• Wiradjuri man Joe Williams. (Supplied)Source: Supplied
After having spent over 15 years in the sporting limelight, Joe Williams is now making a name for himself nationally and internationally as a motivational speaker, raising awareness on depression, suicide and substance abuse. But his new career has been threatened by serious short-term memory loss, a result of his years playing sport.
Claudianna Blanco, Ross Turner

The Point
7 Apr 2017 - 5:19 PM  UPDATED 7 Apr 2017 - 5:22 PM

Joe Williams has led many lives. The former sportsman, now mental health advocate, is determined to help Indigenous young people, in Australia and abroad, who are often dealing with intergenerational trauma.

He’s also looking to inspire disengaged youth through workshops and open conversation. This, after the star’s own battle with depression, which led to his own suicide attempt in 2012.

But years of head blows and concussions were starting to take a toll, and jeopardizing Joe’s ability to work as a motivational speaker.

Joe opened up to NITV’s The Point on Thursday night, revealing that he had been suffering from serious short-term memory loss. 

Joe admitted the problem had become so serious, that by evening he would’ve frequently forgotten what he had done the same day before lunchtime. He sometimes forgot he had to pick his kids up from school.

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The short-term memory loss was also affecting his professional performance. He started stuttering and slurring, which slowed down the speed at which he could speak. 

This worrying development made him look into holistic approaches to health, which he now labels as “the right path”.

“Having good mental health and having good physical health goes hand in hand. You can mirror-match the two together, and if one is not quite right, then the other is not quite right,” he explained.

Joe has started a new intensive treatment called neuro-physic therapy.

“It’s about re- training the neural pathway in the body. It’s pretty intense.

“Initially, I started it to help re-build my memory. My short-term memory is almost non-existent.”

Joe says the therapy hasn’t cured him, but it has helped him recover some his ability to remember things.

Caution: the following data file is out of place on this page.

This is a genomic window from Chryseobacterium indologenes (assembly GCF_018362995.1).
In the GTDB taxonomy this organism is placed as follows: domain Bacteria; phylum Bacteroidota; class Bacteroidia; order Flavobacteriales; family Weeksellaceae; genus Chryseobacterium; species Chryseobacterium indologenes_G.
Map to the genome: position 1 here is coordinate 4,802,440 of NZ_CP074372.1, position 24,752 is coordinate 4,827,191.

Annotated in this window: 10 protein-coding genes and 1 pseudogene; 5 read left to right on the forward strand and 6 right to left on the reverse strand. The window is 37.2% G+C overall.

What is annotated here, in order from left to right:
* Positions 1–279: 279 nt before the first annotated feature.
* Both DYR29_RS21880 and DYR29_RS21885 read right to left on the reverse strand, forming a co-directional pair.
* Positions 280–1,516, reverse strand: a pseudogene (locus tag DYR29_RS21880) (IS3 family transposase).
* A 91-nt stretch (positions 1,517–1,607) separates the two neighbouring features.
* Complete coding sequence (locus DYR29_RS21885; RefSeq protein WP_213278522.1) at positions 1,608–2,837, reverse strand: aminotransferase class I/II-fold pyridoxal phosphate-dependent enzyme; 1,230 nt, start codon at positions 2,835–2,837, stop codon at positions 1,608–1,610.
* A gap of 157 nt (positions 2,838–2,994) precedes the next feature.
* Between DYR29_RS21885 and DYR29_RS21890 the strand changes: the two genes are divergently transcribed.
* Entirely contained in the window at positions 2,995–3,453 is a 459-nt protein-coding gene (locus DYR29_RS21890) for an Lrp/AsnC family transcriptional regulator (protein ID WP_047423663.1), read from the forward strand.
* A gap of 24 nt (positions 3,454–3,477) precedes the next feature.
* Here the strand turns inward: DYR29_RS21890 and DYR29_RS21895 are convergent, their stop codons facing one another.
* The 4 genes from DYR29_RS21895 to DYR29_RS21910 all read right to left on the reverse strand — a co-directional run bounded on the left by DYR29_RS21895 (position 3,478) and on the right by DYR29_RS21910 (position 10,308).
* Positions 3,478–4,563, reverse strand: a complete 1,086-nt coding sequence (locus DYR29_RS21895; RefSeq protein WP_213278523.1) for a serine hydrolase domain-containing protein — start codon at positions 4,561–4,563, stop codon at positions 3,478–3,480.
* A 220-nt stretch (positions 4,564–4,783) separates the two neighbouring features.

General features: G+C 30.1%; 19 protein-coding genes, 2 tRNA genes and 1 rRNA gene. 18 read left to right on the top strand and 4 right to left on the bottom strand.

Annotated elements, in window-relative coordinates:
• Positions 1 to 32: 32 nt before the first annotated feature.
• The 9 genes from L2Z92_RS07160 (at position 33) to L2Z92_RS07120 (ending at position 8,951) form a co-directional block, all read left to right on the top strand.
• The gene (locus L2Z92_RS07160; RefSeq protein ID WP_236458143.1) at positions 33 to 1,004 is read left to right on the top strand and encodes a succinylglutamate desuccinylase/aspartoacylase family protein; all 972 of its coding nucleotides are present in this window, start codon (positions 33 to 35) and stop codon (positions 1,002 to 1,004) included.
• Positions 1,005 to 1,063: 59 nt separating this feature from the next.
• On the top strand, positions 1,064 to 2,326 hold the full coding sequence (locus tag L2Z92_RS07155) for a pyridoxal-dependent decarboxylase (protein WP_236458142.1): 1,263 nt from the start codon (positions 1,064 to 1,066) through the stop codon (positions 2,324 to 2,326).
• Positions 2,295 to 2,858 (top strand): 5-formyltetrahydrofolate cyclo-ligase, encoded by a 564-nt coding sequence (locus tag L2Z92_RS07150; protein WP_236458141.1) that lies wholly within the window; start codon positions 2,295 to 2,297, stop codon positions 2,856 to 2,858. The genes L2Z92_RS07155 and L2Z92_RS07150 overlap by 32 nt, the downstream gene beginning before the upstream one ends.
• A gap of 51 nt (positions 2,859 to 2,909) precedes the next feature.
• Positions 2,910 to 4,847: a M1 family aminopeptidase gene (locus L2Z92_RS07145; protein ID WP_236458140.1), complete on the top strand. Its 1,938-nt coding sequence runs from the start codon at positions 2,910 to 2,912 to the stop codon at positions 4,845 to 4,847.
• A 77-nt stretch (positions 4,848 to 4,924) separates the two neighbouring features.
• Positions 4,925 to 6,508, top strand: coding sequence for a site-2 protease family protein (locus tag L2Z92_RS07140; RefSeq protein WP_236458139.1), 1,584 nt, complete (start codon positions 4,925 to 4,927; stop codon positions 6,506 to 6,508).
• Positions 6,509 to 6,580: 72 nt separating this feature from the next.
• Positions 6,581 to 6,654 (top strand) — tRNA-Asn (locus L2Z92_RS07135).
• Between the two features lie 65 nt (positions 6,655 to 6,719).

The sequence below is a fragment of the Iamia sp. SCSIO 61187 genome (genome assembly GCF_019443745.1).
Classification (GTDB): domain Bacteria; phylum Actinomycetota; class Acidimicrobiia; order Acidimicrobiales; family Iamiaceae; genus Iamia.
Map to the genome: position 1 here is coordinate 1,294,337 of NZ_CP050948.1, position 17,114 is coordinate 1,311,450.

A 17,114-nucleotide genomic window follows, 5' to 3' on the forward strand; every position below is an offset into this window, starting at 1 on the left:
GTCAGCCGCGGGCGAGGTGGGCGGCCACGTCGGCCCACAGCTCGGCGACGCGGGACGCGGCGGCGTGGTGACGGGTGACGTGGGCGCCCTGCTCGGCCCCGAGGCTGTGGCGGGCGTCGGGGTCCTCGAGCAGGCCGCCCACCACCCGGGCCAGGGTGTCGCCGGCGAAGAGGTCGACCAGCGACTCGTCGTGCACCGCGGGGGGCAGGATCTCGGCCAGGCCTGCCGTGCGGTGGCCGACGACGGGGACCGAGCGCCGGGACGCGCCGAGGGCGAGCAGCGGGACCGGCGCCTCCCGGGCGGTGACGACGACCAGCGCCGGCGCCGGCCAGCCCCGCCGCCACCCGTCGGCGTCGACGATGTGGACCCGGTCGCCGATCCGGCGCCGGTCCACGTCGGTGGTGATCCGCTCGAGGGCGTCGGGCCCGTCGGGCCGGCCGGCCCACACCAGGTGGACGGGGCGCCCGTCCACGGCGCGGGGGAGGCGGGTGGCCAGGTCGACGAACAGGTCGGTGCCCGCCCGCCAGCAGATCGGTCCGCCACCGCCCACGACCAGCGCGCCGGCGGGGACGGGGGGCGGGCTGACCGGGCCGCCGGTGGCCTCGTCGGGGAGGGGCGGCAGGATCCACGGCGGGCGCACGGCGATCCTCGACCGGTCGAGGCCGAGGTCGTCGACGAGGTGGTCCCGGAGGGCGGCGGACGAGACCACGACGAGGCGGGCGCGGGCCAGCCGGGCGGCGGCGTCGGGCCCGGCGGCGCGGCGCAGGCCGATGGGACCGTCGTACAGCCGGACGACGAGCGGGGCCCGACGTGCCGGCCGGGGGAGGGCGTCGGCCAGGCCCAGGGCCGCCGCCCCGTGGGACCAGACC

“It’s about re-setting the neural blockages and stresses in our bodies that we have.

“It releases different traumas that you carry throughout your life.

“It’s like the fog’s lifted!”

US Speaking Tour

Joe Williams returned recently from a multi-month US speaking tour, where he visited 8 different states.

Joe told The Point he visited all sorts of communities, not just Indigenous ones, and came across many stories of people struggling with mental health.

“The problem of suicide is not confined to continents, it’s a worldwide problem. How we treat this is pretty similar all that is really different is the on-ground approach.”

For him, the worrying commonality lies in the fact that this problem is not talked about enough.

He says he spoke to some 30,000 kids during his trip, and found out some disturbing tendencies.

“Some of those kids disclosed to us for the first time ever. And remember, we aren’t professionals in this, but we’ve had some training and we made sure to tell these kids that it’s important to talk about this, as well as telling them about who they should speak to about it.”

“Suicide is just so dangerous. These are conversations that we’ve got to have."

Joe says people need to let go of their fear and speak up about what’s troubling them. 

“We want open conversations. People are often scared to talk about mental health. Often when kids are trying to talk to parents about their mental health they find it very difficult because the parents don’t often believe the kids. They seem to think it’s a form of attention seeking,” he said.

For Joe, it’s been especially alarming to hear that children as young as 9 and 10 have attempted to take their own lives.

“In America the youngest recorded person to commit suicide was 4 years old. Four! That’s horrific! They should be thinking about Santa and fairy bread, not things like suicide.

“Suicide is just so dangerous. These are conversations that we’ve got to have.  We need to have safe space talk. Often we need to talk about the uncomfortable things, so that we can actually think about the hard topics,” he added.

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Joe Williams was a keynote speaker at the World Indigenous Suicide Conference in New Zealand and at the Aboriginal Torres Strait Islander Suicide Prevention Conference in Alice Springs last year.

Joe’s recent North American tour also included a visit to Canada and Alaska to speak to First Nations Peoples about the same issues we are facing Indigenous people in Australia.

“From the conversations I’ve had, they are directly seeing the same problems.

“We really just need to listen to the professionals and come together to do what we can to help our communities and people that are struggling with mental health,” he concluded.

Book Deal

Just a few days ago, Joe also revealed he will be publishing a book on his experiences.

He wrote on facebook:

“The book documents my upbringing in country NSW, my journey to playing in the NRL, professional Boxing, Alcohol & Drug addictions (both recreational & prescription) mental illness that led to my suicide attempt in 2012. I reveal in detail the demons that plague me every day & how starting #TheEnemyWithin has helped me manage & live not only mentally well but help so many more in the process.”

The book will be released in February 2018 with a worldwide international release. 

If you or anyone you know wants to seek extra help please contact:

Lifeline on 13 11 14 
Kids Helpline on 1800 551 800 
MensLine Australia on 1300 789 978 
Suicide Call Back Service on 1300 659 467 
Beyond Blue on 1300 22 46 36 
Headspace on 1800 650 890

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